Piaget was right. We learn best when we are having fun. This was true when we were children and it remains true for us as adults. There is no reason why we as college educators cannot blur the line between work and play in a number of areas.
1. In research. I resolve to daydream of what my next projects might be and to pursue what intrigues and interests me the most. This will no doubt involve stepping outside of my comfort zone and into uncharted territory, perhaps resulting in more hours of work, but with a liberating freshness.
2. In the assignments we create. I believe in the importance of tests and papers; but I know that not all tests and paper assignments are created equal. I have no secret formula for making them fun and I do not suggest that fun equals easy; but I know I must try. I will seek to integrate simulations, mock-trials, dramatic and visually engaging presentations, and online discussions into students’ coursework, for these have the potential to jar them from complacency and draw them into the epic journey of self-discovery that the study of religion and history should be.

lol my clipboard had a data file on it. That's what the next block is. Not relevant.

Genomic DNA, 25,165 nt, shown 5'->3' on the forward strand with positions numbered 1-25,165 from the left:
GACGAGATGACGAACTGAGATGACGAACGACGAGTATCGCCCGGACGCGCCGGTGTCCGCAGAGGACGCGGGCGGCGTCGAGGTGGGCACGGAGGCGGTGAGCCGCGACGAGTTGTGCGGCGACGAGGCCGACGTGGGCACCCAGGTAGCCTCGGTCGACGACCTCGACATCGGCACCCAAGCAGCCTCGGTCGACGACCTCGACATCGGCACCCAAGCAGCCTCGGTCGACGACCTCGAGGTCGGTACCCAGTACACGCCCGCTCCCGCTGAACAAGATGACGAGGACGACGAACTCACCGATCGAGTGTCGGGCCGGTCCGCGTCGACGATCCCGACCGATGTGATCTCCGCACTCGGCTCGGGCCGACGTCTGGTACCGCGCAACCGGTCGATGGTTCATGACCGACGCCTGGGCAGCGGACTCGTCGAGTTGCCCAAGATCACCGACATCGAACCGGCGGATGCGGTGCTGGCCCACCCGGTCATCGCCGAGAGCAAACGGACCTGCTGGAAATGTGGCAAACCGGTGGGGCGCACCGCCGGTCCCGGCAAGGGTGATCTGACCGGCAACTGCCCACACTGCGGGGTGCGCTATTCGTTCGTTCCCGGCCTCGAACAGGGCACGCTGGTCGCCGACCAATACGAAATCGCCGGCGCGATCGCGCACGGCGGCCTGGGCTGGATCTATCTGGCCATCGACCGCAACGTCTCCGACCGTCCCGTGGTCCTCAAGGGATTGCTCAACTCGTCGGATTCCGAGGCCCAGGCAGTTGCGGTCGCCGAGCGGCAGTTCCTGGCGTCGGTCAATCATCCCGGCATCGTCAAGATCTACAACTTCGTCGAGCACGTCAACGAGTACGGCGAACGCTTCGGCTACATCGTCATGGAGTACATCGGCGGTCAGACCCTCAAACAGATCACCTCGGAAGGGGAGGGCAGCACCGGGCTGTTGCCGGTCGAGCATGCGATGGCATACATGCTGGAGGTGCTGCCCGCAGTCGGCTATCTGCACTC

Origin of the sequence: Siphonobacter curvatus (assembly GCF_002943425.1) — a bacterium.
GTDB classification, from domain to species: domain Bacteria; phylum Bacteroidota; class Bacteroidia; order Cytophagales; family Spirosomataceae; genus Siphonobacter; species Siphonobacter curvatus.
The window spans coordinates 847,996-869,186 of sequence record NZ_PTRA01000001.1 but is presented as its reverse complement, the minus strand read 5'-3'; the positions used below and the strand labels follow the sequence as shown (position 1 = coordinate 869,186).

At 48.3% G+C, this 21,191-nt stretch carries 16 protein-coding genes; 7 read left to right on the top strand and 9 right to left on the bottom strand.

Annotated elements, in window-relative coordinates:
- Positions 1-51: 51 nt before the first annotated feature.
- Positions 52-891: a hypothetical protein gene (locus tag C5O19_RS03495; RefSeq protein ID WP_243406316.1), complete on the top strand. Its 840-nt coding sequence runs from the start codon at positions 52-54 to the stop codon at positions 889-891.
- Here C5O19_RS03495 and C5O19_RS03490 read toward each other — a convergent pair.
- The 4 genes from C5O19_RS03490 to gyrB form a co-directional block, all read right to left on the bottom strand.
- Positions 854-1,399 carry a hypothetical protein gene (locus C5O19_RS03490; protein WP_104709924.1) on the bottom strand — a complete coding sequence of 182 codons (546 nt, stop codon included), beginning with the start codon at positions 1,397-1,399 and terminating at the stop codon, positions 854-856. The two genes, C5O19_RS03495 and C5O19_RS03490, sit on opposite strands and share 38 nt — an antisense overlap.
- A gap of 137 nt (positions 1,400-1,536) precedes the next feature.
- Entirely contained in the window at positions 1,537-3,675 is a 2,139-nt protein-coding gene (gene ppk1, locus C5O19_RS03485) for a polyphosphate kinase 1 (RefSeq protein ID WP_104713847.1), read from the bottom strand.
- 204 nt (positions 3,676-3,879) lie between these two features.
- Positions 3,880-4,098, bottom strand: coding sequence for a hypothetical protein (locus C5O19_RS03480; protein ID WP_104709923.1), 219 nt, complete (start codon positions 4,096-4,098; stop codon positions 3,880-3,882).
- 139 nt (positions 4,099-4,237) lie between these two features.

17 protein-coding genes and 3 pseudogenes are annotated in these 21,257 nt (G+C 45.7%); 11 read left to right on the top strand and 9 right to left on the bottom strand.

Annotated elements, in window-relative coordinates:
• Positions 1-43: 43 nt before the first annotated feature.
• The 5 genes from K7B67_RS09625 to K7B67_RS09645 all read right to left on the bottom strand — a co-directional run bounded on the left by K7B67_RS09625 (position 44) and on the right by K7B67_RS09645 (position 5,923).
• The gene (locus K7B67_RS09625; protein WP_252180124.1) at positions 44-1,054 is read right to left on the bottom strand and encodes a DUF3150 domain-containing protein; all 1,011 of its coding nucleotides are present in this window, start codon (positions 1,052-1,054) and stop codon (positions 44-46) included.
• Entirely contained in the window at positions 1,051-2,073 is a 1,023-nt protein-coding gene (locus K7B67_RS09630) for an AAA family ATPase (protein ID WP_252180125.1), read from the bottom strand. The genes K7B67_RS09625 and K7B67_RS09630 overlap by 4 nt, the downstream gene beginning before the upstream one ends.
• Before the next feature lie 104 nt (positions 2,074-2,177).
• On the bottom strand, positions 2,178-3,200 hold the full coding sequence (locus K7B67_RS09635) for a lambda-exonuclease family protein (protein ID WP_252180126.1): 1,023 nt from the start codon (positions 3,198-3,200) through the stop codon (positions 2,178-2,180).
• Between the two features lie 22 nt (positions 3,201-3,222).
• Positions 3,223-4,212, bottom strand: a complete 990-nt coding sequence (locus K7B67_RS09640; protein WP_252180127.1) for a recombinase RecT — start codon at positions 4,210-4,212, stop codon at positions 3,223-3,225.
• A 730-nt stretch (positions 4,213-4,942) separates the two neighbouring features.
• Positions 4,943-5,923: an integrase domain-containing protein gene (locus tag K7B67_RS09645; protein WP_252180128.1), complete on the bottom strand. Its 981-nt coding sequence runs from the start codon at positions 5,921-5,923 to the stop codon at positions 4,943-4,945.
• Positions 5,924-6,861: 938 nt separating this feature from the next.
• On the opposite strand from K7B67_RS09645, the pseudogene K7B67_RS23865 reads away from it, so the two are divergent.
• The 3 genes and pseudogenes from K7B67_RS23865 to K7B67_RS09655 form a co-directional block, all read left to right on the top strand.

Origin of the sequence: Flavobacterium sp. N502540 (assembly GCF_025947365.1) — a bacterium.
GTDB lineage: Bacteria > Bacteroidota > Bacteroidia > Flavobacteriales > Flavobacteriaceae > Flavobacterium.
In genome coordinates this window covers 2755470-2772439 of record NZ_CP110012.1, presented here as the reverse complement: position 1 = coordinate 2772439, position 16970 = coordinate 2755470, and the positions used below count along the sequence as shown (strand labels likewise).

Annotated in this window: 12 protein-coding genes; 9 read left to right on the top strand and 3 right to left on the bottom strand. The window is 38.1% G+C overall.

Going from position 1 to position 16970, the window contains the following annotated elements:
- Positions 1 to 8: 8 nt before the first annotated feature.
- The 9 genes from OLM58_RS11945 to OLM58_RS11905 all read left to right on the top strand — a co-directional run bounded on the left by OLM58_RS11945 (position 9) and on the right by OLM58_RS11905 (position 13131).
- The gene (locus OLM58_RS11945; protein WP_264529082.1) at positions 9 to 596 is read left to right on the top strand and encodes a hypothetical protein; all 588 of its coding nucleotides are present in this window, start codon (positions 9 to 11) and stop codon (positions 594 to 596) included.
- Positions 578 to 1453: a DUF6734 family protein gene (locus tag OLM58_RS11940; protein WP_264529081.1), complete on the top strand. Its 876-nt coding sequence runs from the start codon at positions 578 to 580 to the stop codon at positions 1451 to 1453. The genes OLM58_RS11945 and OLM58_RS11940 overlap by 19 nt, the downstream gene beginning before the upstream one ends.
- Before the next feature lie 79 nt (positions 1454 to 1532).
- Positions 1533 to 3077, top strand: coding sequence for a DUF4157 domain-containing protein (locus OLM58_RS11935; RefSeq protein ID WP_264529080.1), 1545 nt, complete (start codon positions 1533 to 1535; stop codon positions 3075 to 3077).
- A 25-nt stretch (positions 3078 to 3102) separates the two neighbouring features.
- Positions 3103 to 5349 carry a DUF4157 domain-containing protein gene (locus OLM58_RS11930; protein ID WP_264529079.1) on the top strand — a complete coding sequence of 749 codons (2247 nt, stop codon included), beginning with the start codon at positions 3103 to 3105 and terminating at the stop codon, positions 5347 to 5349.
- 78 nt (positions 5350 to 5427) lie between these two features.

3. In the example we set for our students. I know that if I am bored, they are bored; but if I am enthralled with our process of learning together and with the subject matter, I have hope that some of them, at least, may catch what I’ve got. If only I knew more surefire ways of being infectious with enthusiasm, besides simply having it. Perhaps the best way is for me to find ways to play within the work I am already doing.